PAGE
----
I remember participating in a work group composed of national representatives tasked with coming up with norms for confidence and security building measures (CSBM) for states to follow in cyberspace. This was quite exciting to be a part of at first, but the discussions slowed down when a representative of a cyber-superpower raised the issue of definitions. He said that before proceeding we need to agree on the terms used. This looked like a stalling tactic (in retrospect, it probably was) to keep our group from coming up with concrete proposals. Nothing much came of this work, but I later came to appreciate what that delegate was saying. In developing policies to protect critical infrastructure we need to make sure we match the policy for the object we have identified for protection. Otherwise we may miss the objective and waste a lot of time in the long run.
Three terms often used in discussing Critical Infrastructure Protection (CIP) are Information Technology (IT) Operation Technology (OT) and Industrial Control Systems (ICS). IT was the comfort zone where I worked in for nearly 30 years. This is the technology space most policy makers are familiar with for it sits on their desks in the office and study rooms. Very few of these policy makers have seen a PLC nor do they work with them at home or know where they are placed in an industrial operation. The security priorities are often described in terms of confidentiality,integrity and availability or CIA for short. Access to the data or information must be controlled, it must be presented and/or reproduced accurately and retrievable when needed. Devices are networked and there is access to the outside world a.k.a. the Internet where there is more connectivity and interaction going on. In an industrial enterprise this is where the administration, billing, accounting and dispatching (of orders) live.
The next term that comes up is Operational Technology (OT) which has to do with the activities going on outside the administration or office IT part of the enterprise. This is the part of an industrial operation where IT hardware and software (for example SCADA) are used to monitor and control a physical process taking place at another location. The physical process being monitored could be petrochemical as in an oil refinery, water treatment for a community’s drinking water, pumping fuel or compressing gas down a pipeline, routing trains down a railroad, or the generation and distribution of electricity in a power grid. OT is found in a control room where IT is also present, but it is not primarily being used for email and billing, instead it is monitoring the electronic devices located closest to where a physical process is taking place. This monitoring in the control room is done using a human machine interface (HMI) which presents what the devices are saying about the physical process in human understandable form on a screen.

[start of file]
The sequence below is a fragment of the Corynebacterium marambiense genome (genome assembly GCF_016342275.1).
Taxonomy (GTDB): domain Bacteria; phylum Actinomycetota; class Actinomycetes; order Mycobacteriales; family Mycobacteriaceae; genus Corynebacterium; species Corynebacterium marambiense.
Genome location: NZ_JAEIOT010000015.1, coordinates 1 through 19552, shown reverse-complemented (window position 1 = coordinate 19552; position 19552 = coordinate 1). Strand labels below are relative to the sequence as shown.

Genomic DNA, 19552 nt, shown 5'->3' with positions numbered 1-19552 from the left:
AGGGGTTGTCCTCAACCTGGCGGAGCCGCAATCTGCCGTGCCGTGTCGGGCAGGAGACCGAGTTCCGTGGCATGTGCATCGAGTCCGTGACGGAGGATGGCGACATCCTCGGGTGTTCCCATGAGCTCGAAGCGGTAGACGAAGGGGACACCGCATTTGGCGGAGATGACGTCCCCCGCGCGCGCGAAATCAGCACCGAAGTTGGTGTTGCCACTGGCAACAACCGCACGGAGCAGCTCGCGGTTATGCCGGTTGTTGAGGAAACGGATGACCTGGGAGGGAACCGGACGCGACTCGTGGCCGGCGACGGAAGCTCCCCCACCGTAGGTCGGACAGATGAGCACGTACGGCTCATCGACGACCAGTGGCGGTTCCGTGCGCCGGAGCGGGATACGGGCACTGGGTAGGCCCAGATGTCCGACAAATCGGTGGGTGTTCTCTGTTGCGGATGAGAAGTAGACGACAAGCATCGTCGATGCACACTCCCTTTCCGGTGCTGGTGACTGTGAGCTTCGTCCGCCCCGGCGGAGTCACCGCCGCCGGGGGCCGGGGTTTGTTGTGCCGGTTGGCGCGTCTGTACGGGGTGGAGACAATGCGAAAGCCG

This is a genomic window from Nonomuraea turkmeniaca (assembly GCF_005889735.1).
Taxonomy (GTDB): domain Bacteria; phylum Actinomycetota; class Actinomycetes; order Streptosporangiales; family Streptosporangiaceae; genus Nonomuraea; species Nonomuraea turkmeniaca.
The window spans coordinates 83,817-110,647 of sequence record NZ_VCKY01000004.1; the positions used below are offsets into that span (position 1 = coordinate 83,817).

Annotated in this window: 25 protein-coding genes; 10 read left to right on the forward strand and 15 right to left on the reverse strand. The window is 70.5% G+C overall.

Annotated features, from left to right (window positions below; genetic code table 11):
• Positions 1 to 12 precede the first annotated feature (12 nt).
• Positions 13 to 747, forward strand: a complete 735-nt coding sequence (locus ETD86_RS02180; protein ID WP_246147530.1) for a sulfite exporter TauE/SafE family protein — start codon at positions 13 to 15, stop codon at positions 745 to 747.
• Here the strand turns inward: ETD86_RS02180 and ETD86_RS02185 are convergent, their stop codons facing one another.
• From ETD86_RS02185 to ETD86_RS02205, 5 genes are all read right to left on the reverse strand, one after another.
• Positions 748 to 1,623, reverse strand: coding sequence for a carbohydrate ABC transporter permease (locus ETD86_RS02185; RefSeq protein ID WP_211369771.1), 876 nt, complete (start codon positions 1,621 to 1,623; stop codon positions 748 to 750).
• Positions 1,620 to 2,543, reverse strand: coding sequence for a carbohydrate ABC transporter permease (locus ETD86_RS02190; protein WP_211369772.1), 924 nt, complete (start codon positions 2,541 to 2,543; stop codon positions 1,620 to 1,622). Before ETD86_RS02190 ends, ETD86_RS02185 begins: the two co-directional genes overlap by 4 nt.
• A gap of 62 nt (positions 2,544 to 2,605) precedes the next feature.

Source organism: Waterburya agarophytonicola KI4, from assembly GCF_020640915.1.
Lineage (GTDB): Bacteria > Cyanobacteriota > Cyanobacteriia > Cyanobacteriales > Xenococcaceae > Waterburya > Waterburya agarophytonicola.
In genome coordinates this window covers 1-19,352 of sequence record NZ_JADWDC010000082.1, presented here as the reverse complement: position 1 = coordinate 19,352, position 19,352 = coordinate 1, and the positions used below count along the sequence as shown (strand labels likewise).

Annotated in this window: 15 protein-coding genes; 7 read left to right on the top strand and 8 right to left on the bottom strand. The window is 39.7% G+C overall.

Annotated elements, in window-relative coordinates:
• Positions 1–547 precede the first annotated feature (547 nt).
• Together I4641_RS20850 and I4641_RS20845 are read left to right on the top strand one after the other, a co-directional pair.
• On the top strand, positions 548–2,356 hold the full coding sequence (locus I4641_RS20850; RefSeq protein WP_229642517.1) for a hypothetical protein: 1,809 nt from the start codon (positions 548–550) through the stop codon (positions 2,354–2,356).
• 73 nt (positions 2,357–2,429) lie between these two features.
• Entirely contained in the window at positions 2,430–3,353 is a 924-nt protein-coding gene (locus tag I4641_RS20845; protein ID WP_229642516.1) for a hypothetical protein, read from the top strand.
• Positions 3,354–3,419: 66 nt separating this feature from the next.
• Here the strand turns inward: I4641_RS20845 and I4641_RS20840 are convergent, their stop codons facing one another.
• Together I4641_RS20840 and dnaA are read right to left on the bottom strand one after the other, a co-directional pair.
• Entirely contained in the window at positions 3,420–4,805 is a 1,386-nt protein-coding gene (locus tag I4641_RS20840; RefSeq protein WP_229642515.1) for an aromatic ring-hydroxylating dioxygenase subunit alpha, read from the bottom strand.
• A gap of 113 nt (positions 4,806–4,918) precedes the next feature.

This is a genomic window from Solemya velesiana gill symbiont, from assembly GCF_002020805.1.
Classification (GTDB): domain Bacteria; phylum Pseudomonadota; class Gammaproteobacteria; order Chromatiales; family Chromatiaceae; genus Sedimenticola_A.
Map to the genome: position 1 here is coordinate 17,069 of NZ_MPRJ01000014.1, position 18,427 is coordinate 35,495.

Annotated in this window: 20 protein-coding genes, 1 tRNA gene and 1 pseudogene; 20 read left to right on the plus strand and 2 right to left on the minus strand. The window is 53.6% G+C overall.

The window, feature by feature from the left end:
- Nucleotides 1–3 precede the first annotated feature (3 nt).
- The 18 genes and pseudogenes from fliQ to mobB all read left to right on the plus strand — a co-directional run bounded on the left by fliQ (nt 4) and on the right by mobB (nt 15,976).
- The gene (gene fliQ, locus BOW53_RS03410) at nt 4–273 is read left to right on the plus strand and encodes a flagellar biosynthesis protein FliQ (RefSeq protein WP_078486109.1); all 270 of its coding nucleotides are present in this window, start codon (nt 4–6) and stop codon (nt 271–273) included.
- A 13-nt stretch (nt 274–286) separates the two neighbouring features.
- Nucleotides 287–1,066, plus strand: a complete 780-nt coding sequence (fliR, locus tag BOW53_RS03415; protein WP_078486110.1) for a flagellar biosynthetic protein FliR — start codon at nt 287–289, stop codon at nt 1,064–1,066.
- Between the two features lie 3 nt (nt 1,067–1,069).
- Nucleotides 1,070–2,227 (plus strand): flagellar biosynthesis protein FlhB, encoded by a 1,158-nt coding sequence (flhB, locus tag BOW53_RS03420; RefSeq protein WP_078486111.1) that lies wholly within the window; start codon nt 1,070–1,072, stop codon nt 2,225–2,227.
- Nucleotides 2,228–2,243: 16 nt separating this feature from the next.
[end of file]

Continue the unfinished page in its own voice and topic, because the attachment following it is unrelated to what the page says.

Then we come to industrial control systems (ICS). This is where the devices that directly monitor and control a physical process are located (pumps, valves, sensors, actuators, PLC’s). This is also where I see a lot of confusion and mixing of terms. One characteristic of ICS is that they are autonomous, especially PLC’s and Safety Instrumented Systems (SIS). Meaning they have all they need to perform the activities they are assigned (programmed) to perform. The PLC for example is programmed to monitor and react to basic or normally expected changes in the physical process. Some of these devices are not on an IP network and do not need the IT and OT layers above them to perform their functions. That is why they are autonomous. So what this means is that if the enterprises’ IT and OT go down (if you have a Windows computer you know what that is like) the physical process being monitored and controlled by the ICS is still going to do something. A good example of an operator’s (working in the control room or OT side) loss of view and control of a critical physical process is the Bellingham, Washington gasoline pipeline explosion which was caused in part by a slow and unresponsive SCADA.
Understanding what IT, OT and ICS are and what they do is vital to the development of cybersecurity polices for CIP. Not getting them straight will lead to working under false assumptions and in turn, bad policy. I could see a sign of this when I listened to a government’s presentation about national cyber security policy. The official responsible for cybersecurity policy spoke about protecting critical infrastructure including “SCADA” (Supervisory Control and Data Acquisition) system. According to his description one could conclude that the protection measures extended only to the OT part of critical infrastructure. The ICS closest to the physical process was left alone. Possibly under the mistaken assumption that this is automatically being covered in the IT/OT biased security policy. This is a dangerous body of water to be swimming in for incidents also take place in the ICS space and is a new target for attacks.
This confusion in terms show up elsewhere. In a recent discussion on SCADASEC over new NIST proposal for “Zero TRUST Architecture” a question was raised about ZTA’s applicability to industrial environments. In NIST’s definition of ZTA an interesting assumption is explained to the reader:
“Zero trust (ZT) provides a collection of concepts and ideas designed to minimize uncertainty in enforcing accurate, least privilege per-request access decisions in information systems and services in the face of a network viewed as compromised” (page 4).